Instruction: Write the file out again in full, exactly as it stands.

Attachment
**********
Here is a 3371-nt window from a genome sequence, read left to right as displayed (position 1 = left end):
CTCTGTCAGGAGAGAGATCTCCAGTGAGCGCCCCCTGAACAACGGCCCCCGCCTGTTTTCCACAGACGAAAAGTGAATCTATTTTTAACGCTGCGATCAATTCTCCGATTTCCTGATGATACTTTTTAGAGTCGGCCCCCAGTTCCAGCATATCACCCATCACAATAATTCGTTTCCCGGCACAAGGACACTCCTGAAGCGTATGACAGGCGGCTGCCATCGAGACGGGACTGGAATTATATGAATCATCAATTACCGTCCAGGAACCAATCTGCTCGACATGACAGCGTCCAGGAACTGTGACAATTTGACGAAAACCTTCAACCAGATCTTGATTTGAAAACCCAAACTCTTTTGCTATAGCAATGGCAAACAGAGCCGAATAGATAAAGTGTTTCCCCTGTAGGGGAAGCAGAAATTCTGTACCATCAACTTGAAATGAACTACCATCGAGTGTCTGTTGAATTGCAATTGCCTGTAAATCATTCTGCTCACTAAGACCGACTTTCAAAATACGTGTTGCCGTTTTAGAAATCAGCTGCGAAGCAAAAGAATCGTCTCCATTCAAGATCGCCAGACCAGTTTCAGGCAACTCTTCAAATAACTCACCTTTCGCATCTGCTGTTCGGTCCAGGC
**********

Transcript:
Here is a 3371-nt window from a genome sequence, read left to right as displayed (position 1 = left end):
CTCTGTCAGGAGAGAGATCTCCAGTGAGCGCCCCCTGAACAACGGCCCCCGCCTGTTTTCCACAGACGAAAAGTGAATCTATTTTTAACGCTGCGATCAATTCTCCGATTTCCTGATGATACTTTTTAGAGTCGGCCCCCAGTTCCAGCATATCACCCATCACAATAATTCGTTTCCCGGCACAAGGACACTCCTGAAGCGTATGACAGGCGGCTGCCATCGAGACGGGACTGGAATTATATGAATCATCAATTACCGTCCAGGAACCAATCTGCTCGACATGACAGCGTCCAGGAACTGTGACAATTTGACGAAAACCTTCAACCAGATCTTGATTTGAAAACCCAAACTCTTTTGCTATAGCAATGGCAAACAGAGCCGAATAGATAAAGTGTTTCCCCTGTAGGGGAAGCAGAAATTCTGTACCATCAACTTGAAATGAACTACCATCGAGTGTCTGTTGAATTGCAATTGCCTGTAAATCATTCTGCTCACTAAGACCGACTTTCAAAATACGTGTTGCCGTTTTAGAAATCAGCTGCGAAGCAAAAGAATCGTCTCCATTCAAGATCGCCAGACCAGTTTCAGGCAACTCTTCAAATAACTCACCTTTCGCATCTGCTGTTCGGTCCAGGC